Cyril Ramaphosa, the recently elected leader of the African National Congress (ANC) and former vice-president of South Africa, has been elected by parliament as the new national president a day after Jacob Zuma resigned.
A majority of lawmakers proposed Ramaphosa to take the reins of the presidency, after the president of the Constitutional Court, Mogoeng Mogoeng, ratified the move.
Opposition legislators, including those from the far-left Economic Freedom Fighters, criticized the move and insisted the entire government should resign.
The governing ANC party had called for Zuma to resign due to criticisms stemming from corruption allegations, and threatened to impeach him if he declined to step down.
Zuma formalized his resignation Wednesday, stating: "I have decided to resign as president of the republic with immediate effect, although I disagree with the direction of my organization."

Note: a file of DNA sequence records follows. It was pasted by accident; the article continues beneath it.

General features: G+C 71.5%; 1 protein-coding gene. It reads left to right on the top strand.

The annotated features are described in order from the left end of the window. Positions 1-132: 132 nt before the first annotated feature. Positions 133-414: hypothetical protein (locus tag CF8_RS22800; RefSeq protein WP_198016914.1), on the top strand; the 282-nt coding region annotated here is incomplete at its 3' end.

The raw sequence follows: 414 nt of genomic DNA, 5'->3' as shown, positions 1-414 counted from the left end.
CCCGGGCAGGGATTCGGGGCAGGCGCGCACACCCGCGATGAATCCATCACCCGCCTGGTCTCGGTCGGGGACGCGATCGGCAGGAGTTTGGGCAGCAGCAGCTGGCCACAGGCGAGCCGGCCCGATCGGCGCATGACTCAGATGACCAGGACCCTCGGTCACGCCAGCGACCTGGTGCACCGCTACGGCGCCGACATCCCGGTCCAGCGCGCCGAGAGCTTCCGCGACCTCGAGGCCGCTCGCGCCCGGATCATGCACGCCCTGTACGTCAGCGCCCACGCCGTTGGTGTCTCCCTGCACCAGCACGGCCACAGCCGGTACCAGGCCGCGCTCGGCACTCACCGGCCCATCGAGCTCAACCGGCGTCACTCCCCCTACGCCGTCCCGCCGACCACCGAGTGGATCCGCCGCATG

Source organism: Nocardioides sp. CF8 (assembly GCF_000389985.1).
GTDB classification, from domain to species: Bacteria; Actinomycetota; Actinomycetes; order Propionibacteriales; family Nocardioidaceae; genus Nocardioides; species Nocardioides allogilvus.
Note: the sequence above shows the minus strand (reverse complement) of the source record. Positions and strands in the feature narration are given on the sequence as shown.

Ramaphosa, a billionaire entrepreneur who assumed the leadership of the ANC in December, said that during his tenure as interim president he will create projects to pledge to reactivate the economy and eradicate corruption.
Who is Cyril Ramaphosa?
- Matamela Cyril Ramaphosa is 65 years old, and is said to have been close to late ANC leader Nelson Mandela
- Ramaphosa belongs to the Venda ethnic group
- During Apartheid, Ramaphosa was imprisoned several times for his political activities; during the 1970s, he was accused under South Africa's anti-terrorism laws
- Ramaphosa created and directed the powerful National Union of Miningworkers from 1985 to 1991
- He was the ANC's chief negotiator during South Africa's transition to democracy
- In 1997, he ran for the presidency, but was defeated by Thabo Mbeki
- Ramaphosa was named by Time magazine as one of the world's 100 most influential people in 2007
- In 2012 he returned to public policy after a call from Zuma to become vice-president of the country and the ANC, which he did two years later
- He has been criticized for controversial business dealings, include acting as chairman for the MTN Group during the MTN Irancell scandal and his role in the massacre at Lonmin's Marikana premises, which killled 47 people